Five Foundational Habits for Health: Breathing
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Throughout my life, I’ve gotten used to living in utter chaos. Through growing up with divorced parents; playing college basketball, taking 19 credits and working full-time while completing my bachelor’s degree in exercise science; commuting every week during grad school; and finally, giving birth to two amazingly wonderful, yet challenging boys only 16 months apart, I learned to thrive during instability. The only problem with this method of living? All my priorities landed outside of myself. 

I still wear many hats—wife, mother, daughter, sister, friend, researcher, physical therapist, coffee boss (co-owner) and now small business owner of my own physical therapy practice. However, it’s now a more organized, or prioritized, chaos. What’s changed? I’ve realized I need to take care of myself, in order to take care of others.

In 2017 I had a 2-and-a-half-year-old and 14-month-old and had accepted what was my dream job as a neurologic physical therapist for the number-one hospital in the nation. My family of four packed up and moved 84 miles from comfort. My husband started commuting for over an hour one way. That year I remember suffering extreme stress, experiencing multiple illnesses and finding myself in the emergency room with a resting heart rate over 150 beats per minute. With medication, I was able to manage these side effects of stress and anxiety, but by December 2019, I was the heaviest I had ever been and felt tired all the time. Something needed to change. So, I started my own health journey—and that is how I discovered what I’ll share with you next. The top-five foundational habits missing from your routine—breathing, sleep, vagus nerve exercises, thoracic (mid-back) mobility and core stability. For this article, we will focus on breathing.


If you’re like me, maybe you catch yourself holding your breath when you’re under stress. In his book “Atomic Focus,” Patrick Mckeown discusses how to regulate the nervous system through slow, rhythmic breaths to encourage a parasympathetic state. When we hold our breath, it triggers a sympathetic, or “fight or flight,” response. 

Traditionally, we have been taught to inhale through our nose and exhale slowly through our mouths. However, purely nose breathing introduces many benefits: 

  • Increased oxygen delivered to working muscles
  • Improved recovery, reduced injury risk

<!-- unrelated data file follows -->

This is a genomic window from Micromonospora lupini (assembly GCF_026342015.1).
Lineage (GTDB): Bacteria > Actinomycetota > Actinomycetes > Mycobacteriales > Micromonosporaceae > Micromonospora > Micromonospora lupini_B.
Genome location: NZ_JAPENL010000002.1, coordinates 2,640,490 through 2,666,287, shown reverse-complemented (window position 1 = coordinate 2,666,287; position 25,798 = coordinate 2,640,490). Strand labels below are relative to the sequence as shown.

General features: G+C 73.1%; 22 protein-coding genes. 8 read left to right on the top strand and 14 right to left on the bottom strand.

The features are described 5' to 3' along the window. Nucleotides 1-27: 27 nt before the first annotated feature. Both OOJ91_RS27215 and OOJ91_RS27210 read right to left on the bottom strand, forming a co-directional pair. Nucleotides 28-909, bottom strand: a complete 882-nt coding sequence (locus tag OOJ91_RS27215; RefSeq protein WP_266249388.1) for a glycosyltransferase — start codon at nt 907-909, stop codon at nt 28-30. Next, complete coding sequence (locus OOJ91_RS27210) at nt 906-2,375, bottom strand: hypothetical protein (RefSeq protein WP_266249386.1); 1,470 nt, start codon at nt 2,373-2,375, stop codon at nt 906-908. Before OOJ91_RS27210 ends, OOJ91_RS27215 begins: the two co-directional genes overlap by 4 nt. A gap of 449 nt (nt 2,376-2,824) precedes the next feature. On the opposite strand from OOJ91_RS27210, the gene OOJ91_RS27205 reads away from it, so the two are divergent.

• Improved activation of your core
  • Balanced nervous system—decreased anxiety and lower oxidative stress

Here’s what you can do today to gain these benefits:  

  • Download a breathing app to give you reminders to focus on your breath for one minute three times a day.
  • Transition over to breathing only through your nose (this includes inhale and exhale).
  • When training, instead of taking deep breaths in through your nose and out through your mouth, try maintaining a slow, steady rhythm, in and out through your nose; you may need to slow down your exercise activity to do this.
  • Practice breath holding exercises to work your diaphragm: Inhale for a count of four through your nose, exhale for a count of four, then hold for a count of five. 

Next month, we will dive into the importance of sleep and how to maximize it! 

Dr. Crystal Whitmarsh, PT, DPT, NCS
Whitmarsh Health & Wellness, LLC
(507) 339-5239

About Author

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Dr. Crystal Whitmarsh is the owner of Whitmarsh Health and Wellness, LLC, and co-owner of Trail Creek Coffee Roasters in Kasson, Minnesota. She is a board-certified physical therapist. She was raised by a single mother in upper Michigan where she played college basketball for 4 years at Finlandia University. During that time, she found a love of serving her community which developed her servant leadership philosophy through outreach and volunteer work. After graduating in 2006 with her associate degree, she moved to Minnesota with her husband and began working as a physical therapist assistant. She continued her educational journey and completed her Bachelor’s in Exercise Science from Minnesota State University, Mankato in 2010 and in 2013 she obtained her Doctorate in Physical Therapy from the Mayo Clinic School of Health Sciences. She is the first female in her family to attain a terminal degree. In addition to Dr. Whitmarsh’s academic accomplishments, and while working full time and serving in her community, she and her husband opened their coffee roasting business in their home under the Minnesota cottage food exemption in 2017. During this time, she focused on advertising and networking strategies, specifically trying to collaborate with non-profit or locally run businesses. She has been engaged in multiple business-related platforms including the Women’s Entrepreneur Forum, the Chamber of Commerce, Master Networks, and The Full Circle. In January of 2023, Dr. Whitmarsh launched Whitmarsh Health and Wellness, LLC, a private physical therapy practice. Her mission is to evaluate, elevate, and empower people who desire to improve their health by optimizing their brain and body through individualized physical therapy to provide lifelong wellness.

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